Girl. You’ll be a Woman. Soon.

neil diamondIt’s been an interesting 11 days with the #krewedecrown – the team of 8 Baton Rougeans who served as official Social Media Ambassadors for the Miss USA pageant.  I was exposed to an industry and experience which has never held that much allure for me beyond the dress-up games I played as a child.

I was a bit unsure about tackling this gig being neither a fan of the systemic objectification of women nor a proponent of promoting the princess as role-model. Capturing a crown by sashaying around in full hair and makeup and having super shiny white teeth seems so, I dunno…silly.

Then again I wholeheartedly believe that it’s not up to me…or other women…or men…. to tell any individual woman how to act, dress, behave, or live her life.  Feminism means allowing each individual woman to choose her course. It’s oppressive to dictate what women can’t do and it’s just as oppressive to tell them what they should want to do.  So if Brittany Guidry from Houma, Louisiana thinks gaining titles and crowns is important to her then she surely should have every opportunity to do so.

Choice feminism, right?  When a woman makes a choice for herself (what to wear, what career to pursue, when/if to have children) there are generally no negative consequences; she is doing her thing.  Making her choices.

But the young women who choose to enter the pageant world have started down a path that has ongoing societal consequences and implications; things that go way beyond their individual dream of living in a high-rise apartment in Trump Tower for 12 months. Venerating unrealistic physical loveliness and doing so in a venue at which we ‘crown a queen’ based on her stroll across a stage in ridiculously high heels and a bathing suit is troublesome in 2014.  While monitoring the twitter stream last night I saw comments from viewers including one from a television viewer (paraphrasing): “I wish I looked like that but I eat too much.”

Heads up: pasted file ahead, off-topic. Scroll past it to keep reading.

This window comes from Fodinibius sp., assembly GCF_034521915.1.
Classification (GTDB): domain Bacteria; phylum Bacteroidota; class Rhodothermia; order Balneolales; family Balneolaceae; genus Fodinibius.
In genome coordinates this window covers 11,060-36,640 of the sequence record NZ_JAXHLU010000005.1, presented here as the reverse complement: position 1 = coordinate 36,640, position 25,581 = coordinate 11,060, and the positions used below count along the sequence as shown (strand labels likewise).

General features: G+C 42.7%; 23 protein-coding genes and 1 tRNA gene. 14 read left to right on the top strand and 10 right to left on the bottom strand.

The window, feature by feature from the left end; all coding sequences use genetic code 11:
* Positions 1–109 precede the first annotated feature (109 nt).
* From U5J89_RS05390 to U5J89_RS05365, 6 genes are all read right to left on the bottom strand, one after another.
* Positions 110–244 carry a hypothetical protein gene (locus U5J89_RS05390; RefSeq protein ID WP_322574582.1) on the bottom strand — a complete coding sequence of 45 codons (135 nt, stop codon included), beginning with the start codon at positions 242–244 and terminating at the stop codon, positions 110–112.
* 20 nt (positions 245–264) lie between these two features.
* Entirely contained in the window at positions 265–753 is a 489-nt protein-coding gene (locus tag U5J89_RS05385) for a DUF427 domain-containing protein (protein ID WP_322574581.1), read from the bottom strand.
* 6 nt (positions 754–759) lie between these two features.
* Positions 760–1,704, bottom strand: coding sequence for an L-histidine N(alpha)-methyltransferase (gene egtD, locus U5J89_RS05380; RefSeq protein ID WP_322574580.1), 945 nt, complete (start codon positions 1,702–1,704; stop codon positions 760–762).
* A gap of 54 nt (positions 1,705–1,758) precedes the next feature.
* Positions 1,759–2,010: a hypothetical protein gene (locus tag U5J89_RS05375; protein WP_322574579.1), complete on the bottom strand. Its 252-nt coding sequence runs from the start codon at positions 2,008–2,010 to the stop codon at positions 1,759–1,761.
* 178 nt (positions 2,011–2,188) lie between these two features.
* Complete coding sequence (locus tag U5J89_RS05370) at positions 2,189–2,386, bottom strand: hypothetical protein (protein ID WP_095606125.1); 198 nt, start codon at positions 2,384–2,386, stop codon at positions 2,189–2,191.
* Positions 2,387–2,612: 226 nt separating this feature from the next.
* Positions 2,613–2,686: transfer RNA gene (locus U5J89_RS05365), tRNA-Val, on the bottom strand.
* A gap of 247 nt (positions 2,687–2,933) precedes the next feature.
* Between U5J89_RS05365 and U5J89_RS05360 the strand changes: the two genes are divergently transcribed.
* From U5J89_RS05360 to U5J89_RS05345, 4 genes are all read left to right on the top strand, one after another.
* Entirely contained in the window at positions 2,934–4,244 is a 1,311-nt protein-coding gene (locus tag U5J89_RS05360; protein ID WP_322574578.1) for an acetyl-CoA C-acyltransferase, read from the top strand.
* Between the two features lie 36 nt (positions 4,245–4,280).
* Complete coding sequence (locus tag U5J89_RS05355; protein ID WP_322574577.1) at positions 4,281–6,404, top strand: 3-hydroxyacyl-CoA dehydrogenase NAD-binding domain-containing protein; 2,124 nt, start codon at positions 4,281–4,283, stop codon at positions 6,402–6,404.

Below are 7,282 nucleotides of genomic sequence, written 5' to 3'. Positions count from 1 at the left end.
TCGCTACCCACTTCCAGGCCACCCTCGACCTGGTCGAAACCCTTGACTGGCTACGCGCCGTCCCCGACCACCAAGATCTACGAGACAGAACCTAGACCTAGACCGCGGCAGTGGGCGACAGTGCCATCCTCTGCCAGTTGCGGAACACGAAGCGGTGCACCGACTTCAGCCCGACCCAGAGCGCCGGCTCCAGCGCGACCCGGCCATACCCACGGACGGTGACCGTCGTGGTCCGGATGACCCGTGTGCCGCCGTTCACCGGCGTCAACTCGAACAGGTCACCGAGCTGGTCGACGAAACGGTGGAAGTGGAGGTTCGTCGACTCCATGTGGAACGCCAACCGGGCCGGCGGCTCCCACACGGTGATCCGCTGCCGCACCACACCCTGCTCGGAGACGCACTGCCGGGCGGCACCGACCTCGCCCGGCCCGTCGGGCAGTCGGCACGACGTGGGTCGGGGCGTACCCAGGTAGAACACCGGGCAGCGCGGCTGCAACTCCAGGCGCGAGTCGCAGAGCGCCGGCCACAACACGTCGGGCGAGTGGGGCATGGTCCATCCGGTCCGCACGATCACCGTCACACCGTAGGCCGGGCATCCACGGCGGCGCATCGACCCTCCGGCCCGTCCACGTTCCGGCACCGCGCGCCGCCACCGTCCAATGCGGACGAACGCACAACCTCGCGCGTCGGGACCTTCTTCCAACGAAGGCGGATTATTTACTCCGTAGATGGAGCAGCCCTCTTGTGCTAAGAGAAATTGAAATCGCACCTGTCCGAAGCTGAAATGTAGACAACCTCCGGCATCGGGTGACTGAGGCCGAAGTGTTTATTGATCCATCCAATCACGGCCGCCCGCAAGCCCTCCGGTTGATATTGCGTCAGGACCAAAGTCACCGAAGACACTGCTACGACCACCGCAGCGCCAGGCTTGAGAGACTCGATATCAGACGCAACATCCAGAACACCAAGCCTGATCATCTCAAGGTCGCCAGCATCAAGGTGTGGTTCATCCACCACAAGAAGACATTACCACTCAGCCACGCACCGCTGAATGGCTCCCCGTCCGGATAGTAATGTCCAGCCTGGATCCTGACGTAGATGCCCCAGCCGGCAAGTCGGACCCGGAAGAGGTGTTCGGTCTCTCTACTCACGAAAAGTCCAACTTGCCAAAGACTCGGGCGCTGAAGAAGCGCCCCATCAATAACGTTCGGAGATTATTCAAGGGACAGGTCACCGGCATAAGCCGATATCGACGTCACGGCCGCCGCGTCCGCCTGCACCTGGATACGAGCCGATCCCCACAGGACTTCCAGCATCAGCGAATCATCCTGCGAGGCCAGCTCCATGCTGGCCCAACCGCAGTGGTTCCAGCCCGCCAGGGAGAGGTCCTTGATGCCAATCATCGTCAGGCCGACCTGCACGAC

That’s some sad stuff right there.

Look…I like the sparkly and shiny. I too was caught up in the collective virtual orgasm (mostly females, a few males) that rippled throughout the BR River Center when the contestants came parading out in their evening gowns.  I stood on the red carpet (official duties) and marveled, albeit somewhat cynically, as holders of flawlessly luminescent skin and lush eyelashes posed in front of me for pictures.

We buy into this stuff.

But women have many more options in 2014 than they did in 1952 when the Miss USA pageant began as a local “bathing beauty” competition.  Sadly I didn’t see a whole lot of attention focused on individual contestant’s accomplishments, education or goals even though we are 62 years hence; the addition of evening gowns and bigger hair seems to have been the major adjustment to the competition since its days as a “bathing beauty” competition. While a number of contestants have attained undergraduate degrees, some are pursuing post-graduate degrees and others are working in professional roles, that didn’t seem to be as critical to judging their worthiness as whether or not they could shimmy and shake fetchingly while Marc Broussard played “Iko Iko” in a nod to Louisiana.   And sadly, from pageant organizers to media to hosts to attendees, the word of choice when referring to the contestants was “girls” which drives me absolutely batshit crazy.  Infantilizing. Reeking of “be a good girl” or “isn’t she a pretty girl?” Ugh.

These are women.  And each individual woman can – and should – make the choices that are right for her.  Power to the contestants if this is what they wish to do with their lives.

I would like us, however, to collectively make some changes – intentional changes – to this beauty world.  We need to step away from the bright lights and glossy lipstick and seriously think about the potential lingering effect this pageant world has on on girls and boys and women and men.  The glamorization of unrealistic and unattainable physical beauty coupled with the downplaying of real accomplishments and potential capabilities is maddening.

Over and out. Reporting live from the red carpet.


image: flickriver via Creative Commons


  1. Becky Craig says:

    Bravo, Bravo

  2. “I do not agree with what you have to say, but I’ll defend to the death your right to say it.”


  3. stephenod72 says:

    Bravo indeed. Whilst I don’t know you well, Robin, I did wonder at the updates on the pageant I was seeing on Facebook.

    I agree entirely that whilst most the women who choose to enter these contests, do so willingly, and in full possession of the arguments, we cannot help but judge their choice. After all, what they are asking for, more than anything in my view, is to be judged by strangers against an arbitrary set of nebulous standards, and against each other.

    Intelligent and accomplished as many surely are, they ask not to be judged by the content of their soul, but by the smoothness of their skin, the symmetry of their features, and the by the gap between their thighs. To be successful, a woman must possess a shape which is rarely seen in nature, and can only be achieved though starvation, supplements, veneers, and a variety of structural support. If nature is the very definition of beauty, then surely this is its antithesis?